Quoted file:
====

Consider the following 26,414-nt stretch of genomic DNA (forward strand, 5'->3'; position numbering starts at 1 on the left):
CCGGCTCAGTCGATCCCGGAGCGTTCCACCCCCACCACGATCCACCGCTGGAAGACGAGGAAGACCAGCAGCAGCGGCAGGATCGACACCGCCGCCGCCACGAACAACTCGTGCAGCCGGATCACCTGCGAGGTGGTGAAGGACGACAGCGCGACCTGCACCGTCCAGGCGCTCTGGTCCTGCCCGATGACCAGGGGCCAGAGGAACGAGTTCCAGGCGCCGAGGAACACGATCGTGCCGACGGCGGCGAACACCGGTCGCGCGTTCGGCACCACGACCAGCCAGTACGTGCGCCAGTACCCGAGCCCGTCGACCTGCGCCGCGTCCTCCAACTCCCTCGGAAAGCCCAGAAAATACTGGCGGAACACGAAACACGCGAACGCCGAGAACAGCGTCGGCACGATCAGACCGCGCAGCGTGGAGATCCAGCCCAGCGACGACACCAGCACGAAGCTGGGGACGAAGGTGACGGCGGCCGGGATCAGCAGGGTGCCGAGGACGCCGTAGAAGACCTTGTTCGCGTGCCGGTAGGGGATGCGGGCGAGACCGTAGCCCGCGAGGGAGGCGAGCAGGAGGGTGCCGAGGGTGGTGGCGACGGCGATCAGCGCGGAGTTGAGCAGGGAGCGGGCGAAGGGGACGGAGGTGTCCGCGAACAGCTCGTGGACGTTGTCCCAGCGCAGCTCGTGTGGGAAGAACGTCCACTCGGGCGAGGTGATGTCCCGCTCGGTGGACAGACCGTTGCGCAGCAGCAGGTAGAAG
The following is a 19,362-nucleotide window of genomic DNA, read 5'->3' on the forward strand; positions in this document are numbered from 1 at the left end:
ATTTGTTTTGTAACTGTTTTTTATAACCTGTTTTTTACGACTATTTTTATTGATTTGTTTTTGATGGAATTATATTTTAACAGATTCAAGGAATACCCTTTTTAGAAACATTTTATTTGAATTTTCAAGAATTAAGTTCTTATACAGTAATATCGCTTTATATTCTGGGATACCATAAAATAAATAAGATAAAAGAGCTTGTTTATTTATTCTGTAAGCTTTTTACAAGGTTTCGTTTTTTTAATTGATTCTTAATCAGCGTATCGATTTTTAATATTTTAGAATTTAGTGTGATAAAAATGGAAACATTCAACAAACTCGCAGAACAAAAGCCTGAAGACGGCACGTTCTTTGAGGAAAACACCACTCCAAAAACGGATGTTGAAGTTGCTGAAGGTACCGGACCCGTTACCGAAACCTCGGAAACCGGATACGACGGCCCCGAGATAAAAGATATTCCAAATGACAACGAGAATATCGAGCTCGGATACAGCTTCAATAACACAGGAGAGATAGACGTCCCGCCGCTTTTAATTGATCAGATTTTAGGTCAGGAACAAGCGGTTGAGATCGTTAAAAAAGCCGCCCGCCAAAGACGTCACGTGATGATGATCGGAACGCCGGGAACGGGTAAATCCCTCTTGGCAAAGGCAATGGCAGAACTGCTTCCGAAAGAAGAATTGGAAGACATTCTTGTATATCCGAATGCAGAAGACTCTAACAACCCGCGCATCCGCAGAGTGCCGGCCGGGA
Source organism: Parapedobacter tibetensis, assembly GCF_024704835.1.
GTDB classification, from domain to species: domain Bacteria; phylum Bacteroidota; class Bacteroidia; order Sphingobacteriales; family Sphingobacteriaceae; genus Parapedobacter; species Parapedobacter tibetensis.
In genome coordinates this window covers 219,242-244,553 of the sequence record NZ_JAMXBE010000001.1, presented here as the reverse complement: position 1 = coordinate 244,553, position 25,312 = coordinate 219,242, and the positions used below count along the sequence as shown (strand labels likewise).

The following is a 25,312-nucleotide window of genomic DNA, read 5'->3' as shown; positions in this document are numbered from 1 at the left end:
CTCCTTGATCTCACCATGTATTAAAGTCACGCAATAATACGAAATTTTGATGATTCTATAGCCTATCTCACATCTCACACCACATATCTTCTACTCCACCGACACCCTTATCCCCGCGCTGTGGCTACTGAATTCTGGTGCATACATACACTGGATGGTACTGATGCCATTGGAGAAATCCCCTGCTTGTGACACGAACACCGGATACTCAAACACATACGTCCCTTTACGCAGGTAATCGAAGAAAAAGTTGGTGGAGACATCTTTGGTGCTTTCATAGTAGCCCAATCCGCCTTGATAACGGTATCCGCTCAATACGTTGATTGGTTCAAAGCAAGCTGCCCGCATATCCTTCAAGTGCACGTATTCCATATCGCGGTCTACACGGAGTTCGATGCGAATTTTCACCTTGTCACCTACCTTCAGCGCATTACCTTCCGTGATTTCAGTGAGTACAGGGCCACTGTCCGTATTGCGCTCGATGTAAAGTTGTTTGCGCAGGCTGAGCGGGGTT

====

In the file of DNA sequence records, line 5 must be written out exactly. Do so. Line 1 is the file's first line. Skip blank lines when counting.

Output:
Source organism: Parapedobacter tibetensis, assembly GCF_024704835.1.